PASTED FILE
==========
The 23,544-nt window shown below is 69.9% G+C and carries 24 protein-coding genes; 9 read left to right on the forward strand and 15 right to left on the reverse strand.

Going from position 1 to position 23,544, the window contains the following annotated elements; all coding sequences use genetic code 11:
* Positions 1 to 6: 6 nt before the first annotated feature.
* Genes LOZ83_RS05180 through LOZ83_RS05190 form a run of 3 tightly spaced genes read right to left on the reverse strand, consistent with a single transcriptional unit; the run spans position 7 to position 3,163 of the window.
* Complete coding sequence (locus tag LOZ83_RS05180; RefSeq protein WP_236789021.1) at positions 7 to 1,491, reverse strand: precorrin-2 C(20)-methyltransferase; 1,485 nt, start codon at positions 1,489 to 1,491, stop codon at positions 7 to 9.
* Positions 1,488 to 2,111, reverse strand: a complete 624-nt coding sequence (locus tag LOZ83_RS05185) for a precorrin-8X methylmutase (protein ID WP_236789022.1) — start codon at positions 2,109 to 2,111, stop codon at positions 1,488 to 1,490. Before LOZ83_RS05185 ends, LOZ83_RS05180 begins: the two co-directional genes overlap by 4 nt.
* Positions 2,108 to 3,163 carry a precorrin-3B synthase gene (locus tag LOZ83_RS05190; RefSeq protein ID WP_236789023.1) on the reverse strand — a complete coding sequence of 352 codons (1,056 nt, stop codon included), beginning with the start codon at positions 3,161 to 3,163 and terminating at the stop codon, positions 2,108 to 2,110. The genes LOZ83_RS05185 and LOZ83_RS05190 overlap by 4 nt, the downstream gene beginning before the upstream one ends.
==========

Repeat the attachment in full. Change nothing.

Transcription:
The 23,544-nt window shown below is 69.9% G+C and carries 24 protein-coding genes; 9 read left to right on the forward strand and 15 right to left on the reverse strand.

Going from position 1 to position 23,544, the window contains the following annotated elements; all coding sequences use genetic code 11:
* Positions 1 to 6: 6 nt before the first annotated feature.
* Genes LOZ83_RS05180 through LOZ83_RS05190 form a run of 3 tightly spaced genes read right to left on the reverse strand, consistent with a single transcriptional unit; the run spans position 7 to position 3,163 of the window.
* Complete coding sequence (locus tag LOZ83_RS05180; RefSeq protein WP_236789021.1) at positions 7 to 1,491, reverse strand: precorrin-2 C(20)-methyltransferase; 1,485 nt, start codon at positions 1,489 to 1,491, stop codon at positions 7 to 9.
* Positions 1,488 to 2,111, reverse strand: a complete 624-nt coding sequence (locus tag LOZ83_RS05185) for a precorrin-8X methylmutase (protein ID WP_236789022.1) — start codon at positions 2,109 to 2,111, stop codon at positions 1,488 to 1,490. Before LOZ83_RS05185 ends, LOZ83_RS05180 begins: the two co-directional genes overlap by 4 nt.
* Positions 2,108 to 3,163 carry a precorrin-3B synthase gene (locus tag LOZ83_RS05190; RefSeq protein ID WP_236789023.1) on the reverse strand — a complete coding sequence of 352 codons (1,056 nt, stop codon included), beginning with the start codon at positions 3,161 to 3,163 and terminating at the stop codon, positions 2,108 to 2,110. The genes LOZ83_RS05185 and LOZ83_RS05190 overlap by 4 nt, the downstream gene beginning before the upstream one ends.